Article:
Trowbridge’s Karen Trowbridge and CGI Federal’s Anne Swanson

There’s still time to submit nominations for awards to be presented at the March 30 K-12 STEM Symposium. Winners are selected by the WashingtonExec STEM Council for not only having achieved great levels of success in the STEM fields but also for having a sense of responsibility to nurture and inspire younger minds through service, mentorship and outreach.
The awards program recognizes and honors businesses and individuals for their efforts to develop and/or promote K-12 science and technology programs that add value to the local community and inspire the next-generation STEM leaders.
The STEM Executive winner celebrates the duties performed by executives outside of the job description; nominees range from a variety of backgrounds and expertise.
For the STEM Rising Star award, nominators are asked to discuss K-12 science and technology programs that add value to their local community and inspire the next generation of STEM leaders. To qualify, nominators must answer two prompts of 250 words and be able to attend the March 30 awards ceremony.
Six awards will be given:

  • STEM-Supporting Business of 2019 (x2)
  • Inspiring STEM Executive of 2019
  • STEM Rising Star (elementary, middle, high school or college students) of 2019 (x2)
  • STEM Nonprofit of 2019

Winners will be recognized following panel discussions at the event. They will also have a few minutes to give remarks.
To nominate individuals, click here and follow the instructions.
Read more about the 2018 STEM Award Winners

  • Pinnacle Award STEM Advocate winner: Joyce Abbey, SAIC employee who works to promote the importance of aerospace and NASA in her Houston, Texas, community. Abbey leads several K-12 STEM initiatives, including with the Clear Creek Education Foundation, “where she uses her leadership position to weave the story and contributions of aerospace into educational initiatives in the district,” her nominator said.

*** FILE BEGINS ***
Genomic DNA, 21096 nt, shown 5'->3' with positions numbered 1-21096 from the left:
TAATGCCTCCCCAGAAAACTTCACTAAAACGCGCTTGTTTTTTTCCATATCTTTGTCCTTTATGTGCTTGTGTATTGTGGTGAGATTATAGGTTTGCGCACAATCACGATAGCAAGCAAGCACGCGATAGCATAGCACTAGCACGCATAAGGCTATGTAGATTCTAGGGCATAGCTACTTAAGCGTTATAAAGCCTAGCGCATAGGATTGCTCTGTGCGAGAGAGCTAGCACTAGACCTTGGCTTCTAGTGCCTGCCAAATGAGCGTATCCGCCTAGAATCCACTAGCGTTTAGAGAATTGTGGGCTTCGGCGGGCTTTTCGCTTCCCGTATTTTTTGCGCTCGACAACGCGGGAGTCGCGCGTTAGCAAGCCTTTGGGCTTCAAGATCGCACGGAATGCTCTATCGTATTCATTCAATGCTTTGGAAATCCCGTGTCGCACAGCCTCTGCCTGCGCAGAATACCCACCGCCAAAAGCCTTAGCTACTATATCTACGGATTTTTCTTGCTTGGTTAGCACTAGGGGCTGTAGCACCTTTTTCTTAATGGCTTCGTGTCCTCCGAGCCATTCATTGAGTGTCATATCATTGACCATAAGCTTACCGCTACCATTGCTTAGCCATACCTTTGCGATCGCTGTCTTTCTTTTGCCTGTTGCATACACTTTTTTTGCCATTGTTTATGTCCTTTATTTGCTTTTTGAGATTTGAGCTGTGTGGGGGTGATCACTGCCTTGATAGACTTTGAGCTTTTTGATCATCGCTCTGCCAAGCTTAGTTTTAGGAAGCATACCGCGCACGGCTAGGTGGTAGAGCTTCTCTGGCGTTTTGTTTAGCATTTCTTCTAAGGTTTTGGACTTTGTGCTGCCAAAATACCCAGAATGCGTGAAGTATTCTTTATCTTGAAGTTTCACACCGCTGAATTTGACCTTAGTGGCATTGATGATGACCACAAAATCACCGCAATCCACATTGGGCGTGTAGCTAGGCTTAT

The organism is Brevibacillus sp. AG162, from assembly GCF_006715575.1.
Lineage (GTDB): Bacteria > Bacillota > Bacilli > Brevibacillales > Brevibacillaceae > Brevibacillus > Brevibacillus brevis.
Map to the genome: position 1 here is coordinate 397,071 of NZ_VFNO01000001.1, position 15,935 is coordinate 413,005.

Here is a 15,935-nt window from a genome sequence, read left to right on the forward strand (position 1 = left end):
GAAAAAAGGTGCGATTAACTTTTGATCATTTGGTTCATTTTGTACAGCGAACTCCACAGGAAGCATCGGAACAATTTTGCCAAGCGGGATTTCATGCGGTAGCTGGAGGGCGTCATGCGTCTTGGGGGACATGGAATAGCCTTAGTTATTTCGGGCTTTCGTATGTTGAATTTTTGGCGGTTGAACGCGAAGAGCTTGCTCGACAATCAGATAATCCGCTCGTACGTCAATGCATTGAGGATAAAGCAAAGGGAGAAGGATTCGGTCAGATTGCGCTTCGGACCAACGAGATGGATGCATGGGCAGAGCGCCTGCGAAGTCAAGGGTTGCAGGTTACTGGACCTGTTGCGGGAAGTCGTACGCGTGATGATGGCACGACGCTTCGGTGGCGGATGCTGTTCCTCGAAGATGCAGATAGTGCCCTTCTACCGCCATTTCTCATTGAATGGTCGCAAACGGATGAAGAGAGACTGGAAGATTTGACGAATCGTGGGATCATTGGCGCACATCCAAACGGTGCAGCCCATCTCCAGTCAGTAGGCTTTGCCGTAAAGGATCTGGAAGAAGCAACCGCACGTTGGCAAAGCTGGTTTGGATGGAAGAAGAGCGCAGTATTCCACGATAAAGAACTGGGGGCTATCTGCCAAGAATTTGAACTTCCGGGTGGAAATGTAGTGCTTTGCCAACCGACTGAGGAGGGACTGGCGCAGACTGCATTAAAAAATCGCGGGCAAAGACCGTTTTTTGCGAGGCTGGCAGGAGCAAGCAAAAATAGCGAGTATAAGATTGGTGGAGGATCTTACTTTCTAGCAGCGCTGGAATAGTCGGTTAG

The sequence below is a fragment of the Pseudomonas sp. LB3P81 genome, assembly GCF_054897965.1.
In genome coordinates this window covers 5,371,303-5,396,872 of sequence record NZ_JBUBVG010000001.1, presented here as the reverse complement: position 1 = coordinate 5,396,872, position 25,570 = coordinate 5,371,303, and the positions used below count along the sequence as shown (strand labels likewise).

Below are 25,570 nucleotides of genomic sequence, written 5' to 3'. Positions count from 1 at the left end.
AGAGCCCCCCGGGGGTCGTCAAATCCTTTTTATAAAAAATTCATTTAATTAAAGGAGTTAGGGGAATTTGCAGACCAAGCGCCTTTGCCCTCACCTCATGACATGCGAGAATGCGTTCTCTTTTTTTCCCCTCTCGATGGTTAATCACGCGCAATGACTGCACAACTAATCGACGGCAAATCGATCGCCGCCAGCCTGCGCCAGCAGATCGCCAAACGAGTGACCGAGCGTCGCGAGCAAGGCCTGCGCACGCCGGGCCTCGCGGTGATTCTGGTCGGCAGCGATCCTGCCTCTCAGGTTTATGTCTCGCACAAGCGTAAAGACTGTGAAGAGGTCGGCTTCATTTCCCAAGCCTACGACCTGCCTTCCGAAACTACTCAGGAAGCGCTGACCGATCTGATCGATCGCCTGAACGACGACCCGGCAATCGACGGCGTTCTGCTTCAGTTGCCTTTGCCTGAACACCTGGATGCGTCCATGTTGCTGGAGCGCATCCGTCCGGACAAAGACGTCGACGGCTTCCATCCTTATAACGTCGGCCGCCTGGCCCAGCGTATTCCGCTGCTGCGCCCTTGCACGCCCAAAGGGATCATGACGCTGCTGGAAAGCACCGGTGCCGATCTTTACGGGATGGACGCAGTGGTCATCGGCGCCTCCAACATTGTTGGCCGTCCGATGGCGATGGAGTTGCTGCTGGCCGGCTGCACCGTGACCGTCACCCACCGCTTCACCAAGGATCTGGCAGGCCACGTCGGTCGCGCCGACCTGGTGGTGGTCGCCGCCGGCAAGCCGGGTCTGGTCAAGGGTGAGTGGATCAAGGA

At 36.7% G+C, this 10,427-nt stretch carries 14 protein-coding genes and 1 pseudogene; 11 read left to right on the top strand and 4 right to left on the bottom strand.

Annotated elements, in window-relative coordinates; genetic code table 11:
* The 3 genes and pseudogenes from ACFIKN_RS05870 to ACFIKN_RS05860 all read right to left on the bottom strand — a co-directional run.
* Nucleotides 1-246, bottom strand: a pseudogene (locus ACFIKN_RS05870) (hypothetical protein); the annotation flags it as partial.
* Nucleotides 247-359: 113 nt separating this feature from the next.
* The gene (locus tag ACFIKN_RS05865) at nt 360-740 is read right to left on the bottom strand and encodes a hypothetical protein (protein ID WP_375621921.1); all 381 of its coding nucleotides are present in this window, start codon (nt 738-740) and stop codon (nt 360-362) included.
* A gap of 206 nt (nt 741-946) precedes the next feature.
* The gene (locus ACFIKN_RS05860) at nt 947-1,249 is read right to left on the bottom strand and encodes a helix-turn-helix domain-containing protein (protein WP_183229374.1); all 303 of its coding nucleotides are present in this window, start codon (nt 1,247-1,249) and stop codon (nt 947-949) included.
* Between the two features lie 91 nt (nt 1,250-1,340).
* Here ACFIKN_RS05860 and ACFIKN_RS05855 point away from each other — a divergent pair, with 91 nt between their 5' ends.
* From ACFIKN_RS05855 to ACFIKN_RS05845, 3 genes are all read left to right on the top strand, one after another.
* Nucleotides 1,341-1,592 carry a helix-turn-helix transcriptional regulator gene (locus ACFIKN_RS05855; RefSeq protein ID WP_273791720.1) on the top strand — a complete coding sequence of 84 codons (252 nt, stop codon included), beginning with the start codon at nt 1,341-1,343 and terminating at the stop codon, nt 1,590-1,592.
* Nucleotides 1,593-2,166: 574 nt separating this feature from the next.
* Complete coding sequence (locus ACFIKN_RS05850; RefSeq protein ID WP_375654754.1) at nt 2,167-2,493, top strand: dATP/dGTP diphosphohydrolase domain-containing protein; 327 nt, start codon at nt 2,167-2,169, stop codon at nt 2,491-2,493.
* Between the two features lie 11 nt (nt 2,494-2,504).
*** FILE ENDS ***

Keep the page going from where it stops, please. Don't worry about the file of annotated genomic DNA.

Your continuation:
• Most Inspiring STEM Executive winner: Ann Swanson of CGI Federal. Swanson develops, nurtures and guides the STEM workforce of tomorrow. The program she leads served over 450 underrepresented students in STEM.
  • STEM Rising Star winner: Kavya Kopparapu, then senior at Thomas Jefferson High School for Science and Technology. Kavya garnered national attention for Eyeagnosis, a smartphone app she created to automatically screen for diabetic retinopathy.
  • STEM Rising Star winner: Kirthi Kumar, then a sophomore at Thomas Jefferson High School for Science and Technology. She is the founder and CEO of SheSoft, an organization aimed at bridging the gender gap in STEM.
  • STEM Nonprofit winner: Brian Moran accepted the award on behalf of Boolean Girl, which he co-founded along with Ingrid Sanden and Sarah Eastman. Boolean Girl aims to narrow the gender gap in STEM through education and exposure to computer science and engineering. 
  • STEM-Supporting Business winner: Northrop Grumman, accepted by Karen Goetz, manager of corporate citizenship. In 2017, Northrop Grumman and the Northrop Grumman Foundation contributed more than $20.4 million to diverse STEM-related groups such as the Air Force Association and CyberPatriot, the REC Foundation (VEX Robotics), National Science Teachers Association, Great Minds in Stem (Viva Technology), EarthEcho International’s Expeditions and the Space Camp program.
  • STEM-Supporting Business winner: Business Women’s Giving Circle accepted by Leigh Chowdhar. Launched by the Community Foundation for Northern Virginia, the program positively impacted more than 1,300 girls and young women in the community. BWGC has awarded $178,000 to organizations providing experiences in STEM leadership and entrepreneurship.